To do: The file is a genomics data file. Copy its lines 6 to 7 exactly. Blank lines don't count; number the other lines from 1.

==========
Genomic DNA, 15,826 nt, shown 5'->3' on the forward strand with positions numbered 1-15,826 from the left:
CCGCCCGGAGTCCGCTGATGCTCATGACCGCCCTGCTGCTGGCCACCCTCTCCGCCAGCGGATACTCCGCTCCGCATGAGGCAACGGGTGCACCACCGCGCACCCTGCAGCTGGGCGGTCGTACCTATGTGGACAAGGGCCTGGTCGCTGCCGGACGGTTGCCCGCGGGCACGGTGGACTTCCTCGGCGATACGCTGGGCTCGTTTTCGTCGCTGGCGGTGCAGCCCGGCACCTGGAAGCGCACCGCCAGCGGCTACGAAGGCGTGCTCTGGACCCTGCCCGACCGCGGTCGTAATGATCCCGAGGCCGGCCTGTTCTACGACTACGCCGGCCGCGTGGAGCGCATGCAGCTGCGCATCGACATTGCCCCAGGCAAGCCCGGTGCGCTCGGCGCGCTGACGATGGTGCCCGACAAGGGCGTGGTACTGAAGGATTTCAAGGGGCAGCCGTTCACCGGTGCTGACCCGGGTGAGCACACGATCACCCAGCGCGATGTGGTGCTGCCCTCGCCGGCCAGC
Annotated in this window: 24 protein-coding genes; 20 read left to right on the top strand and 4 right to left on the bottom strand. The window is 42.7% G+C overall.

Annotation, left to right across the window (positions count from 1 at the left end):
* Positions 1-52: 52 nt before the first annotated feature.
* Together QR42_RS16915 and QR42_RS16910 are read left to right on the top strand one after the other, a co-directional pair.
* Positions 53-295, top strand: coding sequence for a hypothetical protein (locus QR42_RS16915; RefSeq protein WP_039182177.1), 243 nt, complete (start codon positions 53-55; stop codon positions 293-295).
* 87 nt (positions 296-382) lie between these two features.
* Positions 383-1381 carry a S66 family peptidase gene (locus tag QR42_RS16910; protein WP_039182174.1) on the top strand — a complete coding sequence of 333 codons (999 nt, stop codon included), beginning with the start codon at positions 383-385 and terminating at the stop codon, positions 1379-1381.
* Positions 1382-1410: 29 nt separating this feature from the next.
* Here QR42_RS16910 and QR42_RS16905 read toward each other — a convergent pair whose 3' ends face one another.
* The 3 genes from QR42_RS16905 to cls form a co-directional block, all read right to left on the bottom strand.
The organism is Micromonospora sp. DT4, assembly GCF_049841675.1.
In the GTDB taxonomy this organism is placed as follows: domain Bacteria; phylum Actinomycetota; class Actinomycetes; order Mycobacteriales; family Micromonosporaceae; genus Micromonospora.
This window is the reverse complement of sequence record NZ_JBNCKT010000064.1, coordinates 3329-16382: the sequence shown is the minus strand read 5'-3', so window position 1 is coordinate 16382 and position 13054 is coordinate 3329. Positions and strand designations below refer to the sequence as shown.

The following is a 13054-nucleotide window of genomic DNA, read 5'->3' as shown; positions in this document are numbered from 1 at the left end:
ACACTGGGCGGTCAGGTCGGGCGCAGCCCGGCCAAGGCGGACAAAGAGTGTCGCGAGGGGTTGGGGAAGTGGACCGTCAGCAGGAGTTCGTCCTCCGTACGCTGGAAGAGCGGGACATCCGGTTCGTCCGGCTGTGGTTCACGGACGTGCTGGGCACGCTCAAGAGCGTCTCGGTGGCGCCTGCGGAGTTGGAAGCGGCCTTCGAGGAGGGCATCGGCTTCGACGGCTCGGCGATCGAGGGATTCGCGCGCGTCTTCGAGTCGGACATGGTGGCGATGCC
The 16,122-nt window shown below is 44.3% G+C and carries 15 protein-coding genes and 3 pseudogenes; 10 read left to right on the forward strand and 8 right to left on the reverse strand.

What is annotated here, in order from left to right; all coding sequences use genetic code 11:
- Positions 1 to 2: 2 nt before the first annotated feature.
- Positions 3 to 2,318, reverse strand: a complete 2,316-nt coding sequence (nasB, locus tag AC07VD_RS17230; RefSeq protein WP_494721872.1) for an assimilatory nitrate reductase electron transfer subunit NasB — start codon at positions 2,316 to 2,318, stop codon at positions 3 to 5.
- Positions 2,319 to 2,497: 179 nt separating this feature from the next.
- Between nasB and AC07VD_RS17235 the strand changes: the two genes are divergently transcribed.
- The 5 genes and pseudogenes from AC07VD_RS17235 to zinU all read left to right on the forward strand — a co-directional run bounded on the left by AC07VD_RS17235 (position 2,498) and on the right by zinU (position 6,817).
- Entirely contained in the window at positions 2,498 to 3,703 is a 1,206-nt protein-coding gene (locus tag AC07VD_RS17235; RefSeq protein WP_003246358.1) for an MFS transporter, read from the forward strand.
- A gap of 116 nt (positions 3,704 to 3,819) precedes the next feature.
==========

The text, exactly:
* Together QR42_RS16915 and QR42_RS16910 are read left to right on the top strand one after the other, a co-directional pair.
* Positions 53-295, top strand: coding sequence for a hypothetical protein (locus QR42_RS16915; RefSeq protein WP_039182177.1), 243 nt, complete (start codon positions 53-55; stop codon positions 293-295).